frame-relay map ip 10.123.1.3 103 broadcast
 ip ospf network point-to-multipoint
!
router ospf 1
 router-id 192.168.1.1
 network 0.0.0.0 255.255.255.255 area 0
R2
interface Serial 0/0
 encapsulation frame-relay
!
interface Serial 0/1/0/0.123 multipoint
 ip address 10.123.1.2 255.255.255.248
 frame-relay map ip 10.123.1.1 201 broadcast
 ip ospf network point-to-multipoint
!
router ospf 1
 router-id 192.168.2.2
 network 0.0.0.0 255.255.255.255 area 0
R1# show ip ospf interface Serial 0/0.123 | include Type
  Process ID 1, Router ID 192.168.1.1, Network Type POINT_TO_MULTIPOINT, Cost: 64
R2# show ip ospf interface Serial 0/0.123 | include Type
  Process ID 1, Router ID 192.168.2.2, Network Type POINT_TO_MULTIPOINT, Cost: 64
R1# show ip ospf neighbor

Neighbor ID     Pri     State        Dead Time       Address         Interface
192.168.3.3       0   FULL/ -         00:01:33    10.123.1.3     Serial0/0.123
192.168.2.2       0   FULL/ -         00:01:40    10.123.1.2     Serial0/0.123
R2# show ip ospf neighbor

Neighbor ID     Pri     State        Dead Time       Address         Interface
192.168.1.1       0   FULL/ -         00:01:49    10.123.1.1     Serial0/0.123

Loopback Networks

  • The OSPF network type loopback is enabled by default for loopback interfaces and can be used only on loopback interfaces.
  • The OSPF loopback network type states that the IP address is always advertised with a /32 prefix length, even if the IP address configured on the loopback interface does not have a /32 prefix length.

Summary

OSPF Network Types

  • Broadcast
  • Non-broadcast
  • Point-to-Point
  • Point-to-Multipoint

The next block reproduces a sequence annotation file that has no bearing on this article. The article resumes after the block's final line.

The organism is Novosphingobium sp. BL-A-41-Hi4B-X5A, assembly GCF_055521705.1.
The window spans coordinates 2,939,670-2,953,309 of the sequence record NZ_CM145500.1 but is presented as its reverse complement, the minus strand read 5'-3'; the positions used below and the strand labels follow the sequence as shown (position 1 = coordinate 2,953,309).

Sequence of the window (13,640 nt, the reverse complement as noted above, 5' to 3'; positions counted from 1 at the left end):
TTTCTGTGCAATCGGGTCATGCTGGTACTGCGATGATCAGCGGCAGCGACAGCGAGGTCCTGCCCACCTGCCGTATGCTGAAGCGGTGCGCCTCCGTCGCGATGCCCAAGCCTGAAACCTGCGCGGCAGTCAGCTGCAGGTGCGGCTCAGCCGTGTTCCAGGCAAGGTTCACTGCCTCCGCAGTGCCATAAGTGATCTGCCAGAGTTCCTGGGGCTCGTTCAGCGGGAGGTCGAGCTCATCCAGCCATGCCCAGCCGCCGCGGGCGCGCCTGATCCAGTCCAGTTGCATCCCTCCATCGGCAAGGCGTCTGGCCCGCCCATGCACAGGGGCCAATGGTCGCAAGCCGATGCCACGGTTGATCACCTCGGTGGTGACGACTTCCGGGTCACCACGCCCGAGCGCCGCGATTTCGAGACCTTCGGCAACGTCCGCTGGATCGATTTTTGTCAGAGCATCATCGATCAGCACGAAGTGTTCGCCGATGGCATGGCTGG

• Point-to-Multipoint Non-broadcast
  • Loopback
  • OSPF’s behavior changes depending on what type of media it is configured on.
    • Ethernet vs FR vs PPP
  • OSPF defines different “network types” to deal with different media characteristics
  • OSPF network types control…
    • How are hellos & updates sent?
    • Who forms adjacency?
    • How is the next-hop calculated?
  • OSPF network type does not need to match to form adjacency…
    • but they do need to be compatible
    • other attributes must still match (timers)
  • What makes the network types compatible?
    • Usage of Type 2 LSA

LSA Type 2 – Network LSA

  • Generated by the DR
    • describes who is adjacent with DR
    • not flooded outside the area they originate in
  • Used to optimize OSPF operation on a shared segment
    • reduce number of OSPF adjacencies
    • reduces LSA flooding
    • Simplify SPF calculation

Network types that use Type 2 SLA

  • Broadcast
  • Non-broadcast

Network types that do not use Type 2 LSA

  • Point-to-Point
  • Point-to-Multipoint
  • Point-to-Multipoint Non-broadcast

Broadcast

  • Default on multi-access broadcast medias
    • Ethernet
  • Sends hellos and updates as multicast
    • 224.0.0.5 AllSPFRouters
    • 224.0.0.6 AllDRouters
  • Uses DR & BDR
    • uses Type 2 LSA

Non-Broadcast

  • Default on multipoint NBMA medias
    • Frame-relay & ATM
  • Sends hellos as unicast
    • Manually defined addresses with neighbor command
  • Uses DR & BDR
    • uses Type 2 LSA

Point-to-Point

  • Default on P2P medias
    • HDLC, PPP, GRE
  • Sends hellos as multicast
    • 224.0.0.5
  • No DR/BDR election
  • Supports only two neighbors on the link

Point-to-Multipoint

  • Treat network as a collection of P2P links
  • Sends hellos as multicast
    • 224.0.0.5
  • No DR/BDR election
  • Special next-hop processing
  • Best design option for partial mesh NBMA networks

Point-to-Multipoint Non-Broadcast

  • Same as point-to-multipoint, but sends hellos as unicast, requires static peers
    • Manually defined addresses with neighbor command
  • No DR/BDR election
  • Special next-hop processing

DR & BDR

  • DR
    • Forms adjacency with all routers on the segment
    • Listen for LSUs (224.0.0.6)
    • Re-floods LSUs back to the segment (224.0.0.5)
    • Doesn’t modify next-hop
  • BDR
    • Used for redundancy of DR
  • DROTHER
    • All other routers on the segment
    • Form FULL adjacency with DR and BDR
    • Stop at 2-WAY state with each other

DR / BDR Election

  • Chosen thru election process
  • Election based on interface priority and RID
    • Priority
      • 0 – 255
      • Higher is better
      • 0 = never
  • RID
    • Highest loopback / interface IP
    • Can be set statically
    • Higher is better